20:00 Borkdude: technomancy: I think function names should be intuitive. contains? applied to a vector, my intuition is that it will check if some element is inside the vector. has-key? would have been a better name I think

20:01 ibdknox: Borkdude: I agree

20:01 TimMc: clojurebot: contains?

20:01 clojurebot: contains? is for checking whether a collection has a value for a given key. If you want to find out whether a value exists in a Collection (in linear time!), use the java method .contains

20:01 TimMc: clojurebot: contains?

20:01 clojurebot: contains? is for checking whether a collection has a value for a given key. If you want to find out whether a value exists in a Collection (in linear time!), use clojure.core/some or the java method .contains

20:01 tensorpudding: making the arguments to ns positional would be a pain

20:01 TimMc: Hrmf. I thought it had some snarky responses.

20:01 tensorpudding: it'd be less clear

20:02 ibdknox: positional?

20:02 tensorpudding: what gfredericks was suggesting, making use/require into arguments

20:02 ibdknox: they wouldn't be positional

20:02 tensorpudding: at least, what i interpreted it

20:02 ibdknox: they'd be named arguments

20:02 gfredericks: (ns2 :use [foo.bar bar.baz] :import [com.Thomas])

20:02 tensorpudding: okay

20:03 gfredericks: whoops forgot the name of the namespace :)

20:03 hiredman: :(

20:03 gfredericks: more like an implicit map is what I was thinking

20:03 tensorpudding: that'd be acceptable but i like the idea of removing the :use/:import/:require distinction somewhat

20:03 ibdknox: somewhat related, why is the guidance for Clojure libs to unpack options maps?

20:04 Borkdude: what about (ns2 {:use [x y] :importy [z]})

20:04 gfredericks: ibdknox: as opposed to explicit maps?

20:04 ibdknox: that makes composition much more difficult

20:04 gfredericks: yes

20:04 gfredericks: I agree

20:04 it feels macro-like

20:04 ibdknox: it's an anti-pattern in my mind

20:04 a very simple case is when using threading

20:05 TimMc: tensorpudding: Like this? (ns2 foo :use [net.cgrand.enlive-html/* org.timmc.chelydra])

20:05 hiredman: agreed

20:05 TimMc: where the first means use, the second means require

20:05 tensorpudding: that seems a bit pythonesque

20:05 ibdknox: (-> x (foo some-opts)) becomes (-> x #(apply foo % some-opts))

20:05 * hiredman has been railing against defnk since the beginning

20:05 TimMc: tensorpudding: That's a compliment, then? I like Python's imports.

20:06 hiredman: but gfrederick's ns2 is a non-starter

20:06 tensorpudding: i like it okay

20:06 python's explicitness is missing

20:06 technomancy: Borkdude: I didn't say I agreed. just that it's a cunning plan.

20:06 hiredman: mostly because of the way it makes using :use without :only easier

20:06 tensorpudding: from net.cgrand.enlive-html import * would be more expository and understandable to the newb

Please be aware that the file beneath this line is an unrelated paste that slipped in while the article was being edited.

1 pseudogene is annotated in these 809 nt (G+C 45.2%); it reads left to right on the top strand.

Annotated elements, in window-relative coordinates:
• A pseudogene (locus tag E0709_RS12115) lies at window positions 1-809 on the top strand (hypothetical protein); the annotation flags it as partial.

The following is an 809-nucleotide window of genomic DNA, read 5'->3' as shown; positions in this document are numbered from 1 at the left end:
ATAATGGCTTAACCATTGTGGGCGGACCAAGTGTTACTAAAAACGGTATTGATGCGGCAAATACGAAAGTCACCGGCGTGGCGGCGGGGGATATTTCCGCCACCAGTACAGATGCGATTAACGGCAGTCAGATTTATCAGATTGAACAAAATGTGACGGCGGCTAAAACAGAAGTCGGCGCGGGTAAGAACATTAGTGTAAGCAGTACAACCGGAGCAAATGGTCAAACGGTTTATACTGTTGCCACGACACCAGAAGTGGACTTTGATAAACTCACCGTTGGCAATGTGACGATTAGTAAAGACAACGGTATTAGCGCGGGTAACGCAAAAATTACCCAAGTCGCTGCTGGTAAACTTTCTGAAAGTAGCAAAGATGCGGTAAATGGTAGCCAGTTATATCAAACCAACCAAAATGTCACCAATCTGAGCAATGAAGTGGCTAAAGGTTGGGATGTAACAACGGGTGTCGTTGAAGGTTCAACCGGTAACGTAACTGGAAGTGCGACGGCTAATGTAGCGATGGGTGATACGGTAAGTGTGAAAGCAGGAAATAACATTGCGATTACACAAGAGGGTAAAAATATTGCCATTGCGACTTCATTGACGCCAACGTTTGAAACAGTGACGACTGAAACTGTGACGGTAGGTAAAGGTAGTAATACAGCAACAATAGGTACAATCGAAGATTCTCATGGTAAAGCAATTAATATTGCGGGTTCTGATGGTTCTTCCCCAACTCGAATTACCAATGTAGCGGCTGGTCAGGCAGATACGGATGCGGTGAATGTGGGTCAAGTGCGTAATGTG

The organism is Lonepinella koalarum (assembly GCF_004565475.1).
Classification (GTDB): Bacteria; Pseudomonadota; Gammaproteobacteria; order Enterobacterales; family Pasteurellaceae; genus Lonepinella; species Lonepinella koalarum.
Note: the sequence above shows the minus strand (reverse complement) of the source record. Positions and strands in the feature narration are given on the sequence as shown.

20:06 technomancy: has-key? is absolutely the clearest name for that function

20:07 Borkdude: technomancy: I think misnaming a function doesn't make people think about big-O ;)

20:07 hiredman: (ns2 :use [[foo.bar :only [foo]] [bar.baz :only [bar]]] :import [com.Thomas])

20:07 tensorpudding: but it's brief and once you know what it does it is readable

20:07 hiredman: yetch

20:07 tensorpudding: no import * please

20:07 tensorpudding: no, i'm not saying put that into clojure

20:08 just saying that it's very clear what it does

20:08 amalloy: only if you know what import and * do

20:08 tensorpudding: python people think that from foo import * is a bad idea anyway

20:08 amalloy: and what the names of all the functions in that package are

20:08 hiredman: (ns2 some.ns (use foo.bar :only [bar] foo.baz :only [baz]))

20:09 TimMc: Is there a Clojure Lint?

20:09 Borkdude: technomancy: is nil a value?

20:09 technomancy: Borkdude: sure?

20:09 TimMc: So... what's wrong with the current ns again?

20:10 Borkdude: It's kind of second-class.

20:10 tensorpudding: why do .clj files use :require and :use in the ns definition instead of using explicit require and use

20:10 gfredericks: hiredman: could a generic approach to discouraging naked use's be to enforce asking for them? (:use foo.bar :all), e.g.?

20:11 Borkdude: if it wasn't then this shouldn't be true (contains? {:a nil} :a) by clojurebots definition

20:11 TimMc: I like that.

20:11 hiredman: gfredericks: it would be to go with technomancy's proposal

20:11 and eventually get rid of use

20:12 tensorpudding: i dislike the idea of use

20:12 ibdknox: use is very useful at times

20:13 tensorpudding: well, it does cut down on the verbosity when you're using helpers from a package

20:13 hiredman: the main case is clojure.test

20:14 Borkdude: naked use is useful on the repl

20:14 duck1123: my test nses are the worst about naked uses

20:14 hiredman: yeah

20:14 TimMc: Hey, maybe if we had decent documentation, this would be less of a problem!

20:14 hiredman: generally you at least have a naked use for clojure.test and the ns being tested

20:15 TimMc: Or maybe I am being optimistic about people R'ing the FM.

20:15 amalloy: clojure.test could have a macro for doing naked-use

20:15 and then you don't need it in the new-ns

20:15 hiredman: *shrug*

20:19 Borkdude: hmm you can even use nil as a key in a map

20:20 moogatronic: is there an emacs/slime command to execute an s-exp and put the results in the current buffer with a comment char in front?